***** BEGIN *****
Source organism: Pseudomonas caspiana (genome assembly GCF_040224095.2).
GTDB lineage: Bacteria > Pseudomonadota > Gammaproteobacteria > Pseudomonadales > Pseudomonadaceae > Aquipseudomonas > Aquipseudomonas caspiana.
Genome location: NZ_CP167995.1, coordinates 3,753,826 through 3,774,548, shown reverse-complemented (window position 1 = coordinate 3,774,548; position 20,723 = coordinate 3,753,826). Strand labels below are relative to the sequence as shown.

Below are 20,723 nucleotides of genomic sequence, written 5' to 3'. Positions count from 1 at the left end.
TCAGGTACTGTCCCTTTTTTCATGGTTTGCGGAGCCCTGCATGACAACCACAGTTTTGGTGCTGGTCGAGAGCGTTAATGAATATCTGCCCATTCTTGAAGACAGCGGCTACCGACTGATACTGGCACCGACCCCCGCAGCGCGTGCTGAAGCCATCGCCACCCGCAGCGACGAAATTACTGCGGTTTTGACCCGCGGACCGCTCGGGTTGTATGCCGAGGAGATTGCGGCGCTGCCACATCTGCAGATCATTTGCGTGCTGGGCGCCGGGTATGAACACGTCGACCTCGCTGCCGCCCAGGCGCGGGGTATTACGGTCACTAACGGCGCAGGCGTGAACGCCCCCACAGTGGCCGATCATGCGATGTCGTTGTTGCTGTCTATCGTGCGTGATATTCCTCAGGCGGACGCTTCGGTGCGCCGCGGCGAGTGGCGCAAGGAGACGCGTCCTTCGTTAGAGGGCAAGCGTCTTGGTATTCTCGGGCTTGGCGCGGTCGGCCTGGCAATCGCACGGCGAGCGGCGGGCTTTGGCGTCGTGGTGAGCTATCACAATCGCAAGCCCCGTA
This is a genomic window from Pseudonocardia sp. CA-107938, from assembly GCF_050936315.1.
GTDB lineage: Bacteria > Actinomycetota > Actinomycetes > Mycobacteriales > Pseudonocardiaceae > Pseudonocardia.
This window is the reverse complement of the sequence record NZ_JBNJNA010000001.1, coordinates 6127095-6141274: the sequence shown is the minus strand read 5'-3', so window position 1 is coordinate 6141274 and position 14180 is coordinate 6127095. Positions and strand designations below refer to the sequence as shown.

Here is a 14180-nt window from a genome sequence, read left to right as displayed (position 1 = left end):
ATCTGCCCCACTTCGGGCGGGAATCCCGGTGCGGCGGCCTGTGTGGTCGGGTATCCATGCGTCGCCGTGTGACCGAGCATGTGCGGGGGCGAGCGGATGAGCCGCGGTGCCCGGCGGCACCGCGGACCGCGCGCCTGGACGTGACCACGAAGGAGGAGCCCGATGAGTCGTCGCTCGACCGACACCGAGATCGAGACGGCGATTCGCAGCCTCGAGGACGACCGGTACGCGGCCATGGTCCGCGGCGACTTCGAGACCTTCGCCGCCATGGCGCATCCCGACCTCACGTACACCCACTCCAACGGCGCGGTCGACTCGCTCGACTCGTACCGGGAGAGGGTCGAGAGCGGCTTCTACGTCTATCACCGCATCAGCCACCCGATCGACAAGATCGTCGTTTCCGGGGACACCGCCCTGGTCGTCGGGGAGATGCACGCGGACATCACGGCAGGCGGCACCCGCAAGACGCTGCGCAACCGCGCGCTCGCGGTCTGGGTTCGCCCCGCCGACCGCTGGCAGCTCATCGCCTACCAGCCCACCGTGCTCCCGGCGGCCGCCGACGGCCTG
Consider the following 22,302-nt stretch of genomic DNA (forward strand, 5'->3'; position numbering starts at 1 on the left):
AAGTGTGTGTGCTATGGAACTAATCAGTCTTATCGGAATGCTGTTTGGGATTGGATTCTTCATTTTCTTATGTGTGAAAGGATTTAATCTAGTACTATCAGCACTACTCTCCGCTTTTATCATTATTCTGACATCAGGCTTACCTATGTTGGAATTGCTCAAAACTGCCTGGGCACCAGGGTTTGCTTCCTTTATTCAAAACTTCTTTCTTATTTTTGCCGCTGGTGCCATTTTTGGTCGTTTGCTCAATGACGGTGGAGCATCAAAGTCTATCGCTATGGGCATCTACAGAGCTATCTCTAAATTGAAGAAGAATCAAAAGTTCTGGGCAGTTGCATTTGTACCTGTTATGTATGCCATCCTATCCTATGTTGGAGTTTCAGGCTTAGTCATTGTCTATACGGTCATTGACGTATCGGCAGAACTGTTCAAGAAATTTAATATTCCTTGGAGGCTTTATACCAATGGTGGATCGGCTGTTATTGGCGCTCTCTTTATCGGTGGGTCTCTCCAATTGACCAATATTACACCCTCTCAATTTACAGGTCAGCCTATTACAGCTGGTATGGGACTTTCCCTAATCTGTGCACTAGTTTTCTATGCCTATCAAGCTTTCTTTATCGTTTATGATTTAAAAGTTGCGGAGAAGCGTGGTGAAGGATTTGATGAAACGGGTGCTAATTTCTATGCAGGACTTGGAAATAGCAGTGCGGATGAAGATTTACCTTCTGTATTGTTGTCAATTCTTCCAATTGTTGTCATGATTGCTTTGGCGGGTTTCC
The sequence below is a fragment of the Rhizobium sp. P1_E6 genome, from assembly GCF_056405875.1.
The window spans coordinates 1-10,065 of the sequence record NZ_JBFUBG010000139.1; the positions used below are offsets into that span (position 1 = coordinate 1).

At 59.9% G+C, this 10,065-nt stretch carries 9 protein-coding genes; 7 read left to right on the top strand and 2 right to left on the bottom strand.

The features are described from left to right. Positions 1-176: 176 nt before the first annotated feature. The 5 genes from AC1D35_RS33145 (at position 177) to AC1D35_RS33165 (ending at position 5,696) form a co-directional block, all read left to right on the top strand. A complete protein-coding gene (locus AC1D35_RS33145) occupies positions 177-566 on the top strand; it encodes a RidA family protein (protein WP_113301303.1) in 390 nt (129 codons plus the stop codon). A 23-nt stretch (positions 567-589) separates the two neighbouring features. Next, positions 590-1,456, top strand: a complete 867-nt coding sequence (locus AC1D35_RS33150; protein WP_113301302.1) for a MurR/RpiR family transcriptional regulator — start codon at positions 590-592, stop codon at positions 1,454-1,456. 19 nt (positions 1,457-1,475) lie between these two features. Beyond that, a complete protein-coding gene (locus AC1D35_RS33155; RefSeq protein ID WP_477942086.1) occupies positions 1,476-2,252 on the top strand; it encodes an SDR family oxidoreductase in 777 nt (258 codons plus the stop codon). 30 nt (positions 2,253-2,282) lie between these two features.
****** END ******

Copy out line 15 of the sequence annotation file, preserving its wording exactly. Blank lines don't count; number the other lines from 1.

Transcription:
At 59.9% G+C, this 10,065-nt stretch carries 9 protein-coding genes; 7 read left to right on the top strand and 2 right to left on the bottom strand.